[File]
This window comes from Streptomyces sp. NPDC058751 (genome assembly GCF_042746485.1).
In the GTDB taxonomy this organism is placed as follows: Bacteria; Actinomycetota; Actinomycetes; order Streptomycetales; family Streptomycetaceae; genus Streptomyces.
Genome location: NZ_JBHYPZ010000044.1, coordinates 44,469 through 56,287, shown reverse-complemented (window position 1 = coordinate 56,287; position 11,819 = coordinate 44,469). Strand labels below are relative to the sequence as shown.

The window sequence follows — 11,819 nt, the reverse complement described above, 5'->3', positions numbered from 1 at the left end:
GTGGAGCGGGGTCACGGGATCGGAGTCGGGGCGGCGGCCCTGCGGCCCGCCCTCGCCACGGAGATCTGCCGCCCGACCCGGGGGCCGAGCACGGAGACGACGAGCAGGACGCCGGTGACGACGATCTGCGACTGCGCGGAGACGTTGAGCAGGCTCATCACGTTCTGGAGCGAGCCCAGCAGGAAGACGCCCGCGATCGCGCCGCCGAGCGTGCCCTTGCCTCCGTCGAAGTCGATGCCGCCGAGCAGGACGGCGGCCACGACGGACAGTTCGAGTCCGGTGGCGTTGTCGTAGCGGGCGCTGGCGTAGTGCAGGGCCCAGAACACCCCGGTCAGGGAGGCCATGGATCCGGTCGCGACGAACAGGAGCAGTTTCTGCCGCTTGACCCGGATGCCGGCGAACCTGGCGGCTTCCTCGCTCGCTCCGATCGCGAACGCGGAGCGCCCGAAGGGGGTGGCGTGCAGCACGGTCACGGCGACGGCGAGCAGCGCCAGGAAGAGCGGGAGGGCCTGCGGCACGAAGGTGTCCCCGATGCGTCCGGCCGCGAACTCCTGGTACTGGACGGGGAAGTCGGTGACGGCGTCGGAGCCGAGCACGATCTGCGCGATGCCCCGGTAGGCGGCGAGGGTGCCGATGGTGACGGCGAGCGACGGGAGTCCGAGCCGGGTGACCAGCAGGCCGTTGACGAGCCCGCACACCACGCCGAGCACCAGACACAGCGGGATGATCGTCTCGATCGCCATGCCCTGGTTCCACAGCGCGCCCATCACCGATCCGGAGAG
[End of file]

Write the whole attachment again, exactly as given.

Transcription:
This window comes from Streptomyces sp. NPDC058751 (genome assembly GCF_042746485.1).
In the GTDB taxonomy this organism is placed as follows: Bacteria; Actinomycetota; Actinomycetes; order Streptomycetales; family Streptomycetaceae; genus Streptomyces.
Genome location: NZ_JBHYPZ010000044.1, coordinates 44,469 through 56,287, shown reverse-complemented (window position 1 = coordinate 56,287; position 11,819 = coordinate 44,469). Strand labels below are relative to the sequence as shown.

The window sequence follows — 11,819 nt, the reverse complement described above, 5'->3', positions numbered from 1 at the left end:
GTGGAGCGGGGTCACGGGATCGGAGTCGGGGCGGCGGCCCTGCGGCCCGCCCTCGCCACGGAGATCTGCCGCCCGACCCGGGGGCCGAGCACGGAGACGACGAGCAGGACGCCGGTGACGACGATCTGCGACTGCGCGGAGACGTTGAGCAGGCTCATCACGTTCTGGAGCGAGCCCAGCAGGAAGACGCCCGCGATCGCGCCGCCGAGCGTGCCCTTGCCTCCGTCGAAGTCGATGCCGCCGAGCAGGACGGCGGCCACGACGGACAGTTCGAGTCCGGTGGCGTTGTCGTAGCGGGCGCTGGCGTAGTGCAGGGCCCAGAACACCCCGGTCAGGGAGGCCATGGATCCGGTCGCGACGAACAGGAGCAGTTTCTGCCGCTTGACCCGGATGCCGGCGAACCTGGCGGCTTCCTCGCTCGCTCCGATCGCGAACGCGGAGCGCCCGAAGGGGGTGGCGTGCAGCACGGTCACGGCGACGGCGAGCAGCGCCAGGAAGAGCGGGAGGGCCTGCGGCACGAAGGTGTCCCCGATGCGTCCGGCCGCGAACTCCTGGTACTGGACGGGGAAGTCGGTGACGGCGTCGGAGCCGAGCACGATCTGCGCGATGCCCCGGTAGGCGGCGAGGGTGCCGATGGTGACGGCGAGCGACGGGAGTCCGAGCCGGGTGACCAGCAGGCCGTTGACGAGCCCGCACACCACGCCGAGCACCAGACACAGCGGGATGATCGTCTCGATCGCCATGCCCTGGTTCCACAGCGCGCCCATCACCGATCCGGAGAG